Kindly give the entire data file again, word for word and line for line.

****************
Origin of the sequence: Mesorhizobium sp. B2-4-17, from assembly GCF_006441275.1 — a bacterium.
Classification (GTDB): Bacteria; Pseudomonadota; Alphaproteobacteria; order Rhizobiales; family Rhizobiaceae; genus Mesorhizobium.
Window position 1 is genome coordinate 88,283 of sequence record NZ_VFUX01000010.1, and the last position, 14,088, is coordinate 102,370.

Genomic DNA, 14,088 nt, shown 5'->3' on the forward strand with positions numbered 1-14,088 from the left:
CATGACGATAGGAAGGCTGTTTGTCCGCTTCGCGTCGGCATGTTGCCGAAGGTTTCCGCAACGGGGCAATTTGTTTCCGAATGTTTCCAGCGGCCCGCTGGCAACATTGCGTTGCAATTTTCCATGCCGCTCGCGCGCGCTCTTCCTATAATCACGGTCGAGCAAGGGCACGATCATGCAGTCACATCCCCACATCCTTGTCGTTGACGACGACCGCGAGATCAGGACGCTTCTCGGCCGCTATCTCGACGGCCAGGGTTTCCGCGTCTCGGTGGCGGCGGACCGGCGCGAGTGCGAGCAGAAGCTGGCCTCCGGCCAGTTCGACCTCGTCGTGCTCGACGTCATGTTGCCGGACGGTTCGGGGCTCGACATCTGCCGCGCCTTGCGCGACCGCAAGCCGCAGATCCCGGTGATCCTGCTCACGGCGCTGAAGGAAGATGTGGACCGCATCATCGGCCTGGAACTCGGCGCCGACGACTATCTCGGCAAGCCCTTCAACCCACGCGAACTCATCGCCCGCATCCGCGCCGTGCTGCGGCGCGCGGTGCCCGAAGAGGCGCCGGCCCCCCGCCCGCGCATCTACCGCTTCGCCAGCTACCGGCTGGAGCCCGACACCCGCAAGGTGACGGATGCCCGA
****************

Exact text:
Origin of the sequence: Mesorhizobium sp. B2-4-17, from assembly GCF_006441275.1 — a bacterium.
Classification (GTDB): Bacteria; Pseudomonadota; Alphaproteobacteria; order Rhizobiales; family Rhizobiaceae; genus Mesorhizobium.
Window position 1 is genome coordinate 88,283 of sequence record NZ_VFUX01000010.1, and the last position, 14,088, is coordinate 102,370.

Genomic DNA, 14,088 nt, shown 5'->3' on the forward strand with positions numbered 1-14,088 from the left:
CATGACGATAGGAAGGCTGTTTGTCCGCTTCGCGTCGGCATGTTGCCGAAGGTTTCCGCAACGGGGCAATTTGTTTCCGAATGTTTCCAGCGGCCCGCTGGCAACATTGCGTTGCAATTTTCCATGCCGCTCGCGCGCGCTCTTCCTATAATCACGGTCGAGCAAGGGCACGATCATGCAGTCACATCCCCACATCCTTGTCGTTGACGACGACCGCGAGATCAGGACGCTTCTCGGCCGCTATCTCGACGGCCAGGGTTTCCGCGTCTCGGTGGCGGCGGACCGGCGCGAGTGCGAGCAGAAGCTGGCCTCCGGCCAGTTCGACCTCGTCGTGCTCGACGTCATGTTGCCGGACGGTTCGGGGCTCGACATCTGCCGCGCCTTGCGCGACCGCAAGCCGCAGATCCCGGTGATCCTGCTCACGGCGCTGAAGGAAGATGTGGACCGCATCATCGGCCTGGAACTCGGCGCCGACGACTATCTCGGCAAGCCCTTCAACCCACGCGAACTCATCGCCCGCATCCGCGCCGTGCTGCGGCGCGCGGTGCCCGAAGAGGCGCCGGCCCCCCGCCCGCGCATCTACCGCTTCGCCAGCTACCGGCTGGAGCCCGACACCCGCAAGGTGACGGATGCCCGA